It has been widely assumed that one of the main beneficiaries of the Dominique Strauss-Kahn affair is Nicolas Sarkozy. The man they call “DSK”, so the argument goes, was the only Socialist capable of beating the incumbent in next year’s French presidential election. Indeed, the leader in this week’s issue of the New Statesman makes the following observation:
Opinion polls consistently showed that he was the candidate with the best chance of denying Mr Sarkozy a second term in the Élysée Palace. But it is symptomatic of the crisis of the French left that many Socialists have already resigned themselves to defeat in 2012. A progressive party should never have allowed itself to become so dependent on one man.
However, the Socialists may be feeling a little better about their prospects after the latest Ipsos-Logic Business Consulting poll carried out for Le Monde, France Inter, France 2 and France 3. It puts both François Hollande (on 29 per cent) and the current first secretary of the PS, Martine Aubry (on 27 per cent), ahead of Sarkozy (on 21 per cent). But lagging far behind the president and her competitors in the race for the Socialist nomination is the 2007 presidential candidate, Ségolène Royal, who gets only 16 per cent.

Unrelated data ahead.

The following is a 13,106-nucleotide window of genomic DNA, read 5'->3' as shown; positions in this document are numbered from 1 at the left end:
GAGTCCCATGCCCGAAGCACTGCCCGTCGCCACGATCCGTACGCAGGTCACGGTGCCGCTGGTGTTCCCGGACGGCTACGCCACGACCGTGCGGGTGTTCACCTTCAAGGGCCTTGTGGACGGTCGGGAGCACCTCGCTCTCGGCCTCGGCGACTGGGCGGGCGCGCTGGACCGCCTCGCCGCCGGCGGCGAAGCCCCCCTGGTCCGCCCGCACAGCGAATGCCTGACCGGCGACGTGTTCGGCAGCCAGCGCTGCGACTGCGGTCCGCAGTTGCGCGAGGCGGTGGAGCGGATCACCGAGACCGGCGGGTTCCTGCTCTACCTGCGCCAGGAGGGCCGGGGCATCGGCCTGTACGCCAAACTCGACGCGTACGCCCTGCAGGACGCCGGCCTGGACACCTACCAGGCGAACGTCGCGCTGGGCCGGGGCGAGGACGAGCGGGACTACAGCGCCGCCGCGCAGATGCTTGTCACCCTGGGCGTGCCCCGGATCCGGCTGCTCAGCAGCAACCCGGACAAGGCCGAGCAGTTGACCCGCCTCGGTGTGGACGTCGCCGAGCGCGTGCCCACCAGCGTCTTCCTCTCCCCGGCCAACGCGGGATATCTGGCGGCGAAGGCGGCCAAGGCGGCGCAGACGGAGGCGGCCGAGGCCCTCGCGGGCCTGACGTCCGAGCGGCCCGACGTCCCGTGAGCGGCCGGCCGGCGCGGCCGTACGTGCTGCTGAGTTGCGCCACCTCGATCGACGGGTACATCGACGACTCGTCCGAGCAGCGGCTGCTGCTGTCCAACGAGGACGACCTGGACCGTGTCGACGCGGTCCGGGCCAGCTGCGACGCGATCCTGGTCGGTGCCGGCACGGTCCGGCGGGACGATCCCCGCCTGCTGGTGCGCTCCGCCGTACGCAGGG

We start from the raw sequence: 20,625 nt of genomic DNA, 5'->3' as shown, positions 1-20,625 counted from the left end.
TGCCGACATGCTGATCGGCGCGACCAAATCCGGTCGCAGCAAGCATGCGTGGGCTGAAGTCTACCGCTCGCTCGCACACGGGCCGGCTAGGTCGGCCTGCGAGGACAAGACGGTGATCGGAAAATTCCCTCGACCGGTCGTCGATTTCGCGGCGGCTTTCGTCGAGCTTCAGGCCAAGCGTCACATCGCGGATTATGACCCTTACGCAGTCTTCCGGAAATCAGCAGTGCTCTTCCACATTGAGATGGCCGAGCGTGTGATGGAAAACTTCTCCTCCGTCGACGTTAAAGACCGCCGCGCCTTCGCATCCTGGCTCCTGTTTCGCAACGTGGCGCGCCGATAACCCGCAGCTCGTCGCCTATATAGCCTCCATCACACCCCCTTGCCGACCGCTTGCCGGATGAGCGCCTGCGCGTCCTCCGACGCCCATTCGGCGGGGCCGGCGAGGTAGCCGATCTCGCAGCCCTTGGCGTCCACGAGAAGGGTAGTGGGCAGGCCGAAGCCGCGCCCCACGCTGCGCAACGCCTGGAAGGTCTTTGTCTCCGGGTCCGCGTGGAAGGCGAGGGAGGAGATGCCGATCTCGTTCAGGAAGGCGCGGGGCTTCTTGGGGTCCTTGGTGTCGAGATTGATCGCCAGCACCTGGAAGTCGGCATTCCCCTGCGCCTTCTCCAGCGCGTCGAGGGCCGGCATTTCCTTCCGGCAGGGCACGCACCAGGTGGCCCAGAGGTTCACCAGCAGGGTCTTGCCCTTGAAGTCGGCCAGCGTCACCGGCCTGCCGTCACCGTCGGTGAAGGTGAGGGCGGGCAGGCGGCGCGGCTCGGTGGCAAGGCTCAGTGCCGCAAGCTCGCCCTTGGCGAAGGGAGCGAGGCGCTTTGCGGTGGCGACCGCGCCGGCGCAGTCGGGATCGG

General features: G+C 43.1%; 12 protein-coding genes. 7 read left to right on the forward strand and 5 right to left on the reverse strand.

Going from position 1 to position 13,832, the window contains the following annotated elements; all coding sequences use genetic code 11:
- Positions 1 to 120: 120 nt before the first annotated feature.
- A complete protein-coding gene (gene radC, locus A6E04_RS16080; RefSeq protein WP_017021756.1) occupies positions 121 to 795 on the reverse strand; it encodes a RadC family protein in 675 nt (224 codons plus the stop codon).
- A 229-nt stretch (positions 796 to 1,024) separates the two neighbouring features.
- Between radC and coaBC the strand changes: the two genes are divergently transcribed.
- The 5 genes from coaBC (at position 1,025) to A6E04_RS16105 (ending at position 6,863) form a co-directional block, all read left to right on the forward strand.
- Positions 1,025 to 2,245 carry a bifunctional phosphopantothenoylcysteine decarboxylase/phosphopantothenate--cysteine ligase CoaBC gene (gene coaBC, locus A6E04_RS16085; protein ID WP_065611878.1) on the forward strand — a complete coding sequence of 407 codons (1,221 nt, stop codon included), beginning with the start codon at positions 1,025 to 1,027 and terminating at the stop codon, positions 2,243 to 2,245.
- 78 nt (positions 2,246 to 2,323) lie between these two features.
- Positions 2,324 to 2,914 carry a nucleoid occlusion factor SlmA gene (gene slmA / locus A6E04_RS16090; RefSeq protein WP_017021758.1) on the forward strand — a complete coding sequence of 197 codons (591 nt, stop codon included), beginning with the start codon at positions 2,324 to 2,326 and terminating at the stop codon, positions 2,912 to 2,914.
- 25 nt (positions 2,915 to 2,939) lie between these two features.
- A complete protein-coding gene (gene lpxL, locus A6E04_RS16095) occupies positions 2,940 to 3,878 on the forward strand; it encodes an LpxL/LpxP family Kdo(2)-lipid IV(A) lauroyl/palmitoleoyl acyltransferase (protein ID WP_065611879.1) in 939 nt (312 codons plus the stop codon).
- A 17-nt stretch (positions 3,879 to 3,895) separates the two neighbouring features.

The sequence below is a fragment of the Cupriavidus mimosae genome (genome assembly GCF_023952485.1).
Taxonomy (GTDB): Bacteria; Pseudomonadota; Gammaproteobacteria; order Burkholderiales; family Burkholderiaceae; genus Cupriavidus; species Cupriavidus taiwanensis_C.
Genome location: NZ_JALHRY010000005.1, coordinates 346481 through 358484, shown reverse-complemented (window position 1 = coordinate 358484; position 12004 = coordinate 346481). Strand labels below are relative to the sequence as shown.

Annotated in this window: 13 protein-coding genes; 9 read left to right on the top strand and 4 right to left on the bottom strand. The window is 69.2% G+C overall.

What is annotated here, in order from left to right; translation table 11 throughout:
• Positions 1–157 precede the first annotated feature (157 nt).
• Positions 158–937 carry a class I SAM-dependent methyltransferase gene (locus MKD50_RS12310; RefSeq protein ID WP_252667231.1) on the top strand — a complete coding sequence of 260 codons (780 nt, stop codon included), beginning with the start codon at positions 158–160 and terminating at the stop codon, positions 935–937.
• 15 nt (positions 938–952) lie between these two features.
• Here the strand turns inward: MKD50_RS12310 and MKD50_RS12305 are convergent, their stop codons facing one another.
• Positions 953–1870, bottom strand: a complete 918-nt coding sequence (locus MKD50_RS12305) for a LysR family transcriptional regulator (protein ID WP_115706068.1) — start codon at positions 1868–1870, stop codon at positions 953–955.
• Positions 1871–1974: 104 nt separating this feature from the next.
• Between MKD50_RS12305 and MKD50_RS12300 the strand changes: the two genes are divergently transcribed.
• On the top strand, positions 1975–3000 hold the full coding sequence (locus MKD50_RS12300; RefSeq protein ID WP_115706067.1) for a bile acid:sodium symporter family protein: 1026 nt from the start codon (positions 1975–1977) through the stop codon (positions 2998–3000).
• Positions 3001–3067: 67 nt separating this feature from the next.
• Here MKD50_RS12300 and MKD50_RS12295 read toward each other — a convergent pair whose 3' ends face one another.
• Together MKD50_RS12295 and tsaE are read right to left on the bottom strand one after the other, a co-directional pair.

To the left of the PS, the presumptive candidate of the Front de Gauche, Jean-Luc Mélenchon, remains stuck on 4 per cent and appears not to have benefited from Olivier Besancenot’s announcement that he would not be standing as presidential candidate of the Nouveau parti anticapitaliste (Besancenot received 4.08 per cent of the vote in the first round of the 2007 election).
Moreover, Sylvia Zappi, for Le Monde, suggests that both Aubry and Hollande poll better among members of “la gauche radicale” than Strauss-Kahn did, even if their platforms aren’t significantly different from that of the disgraced former head of the IMF.
It seems that all is still to play for.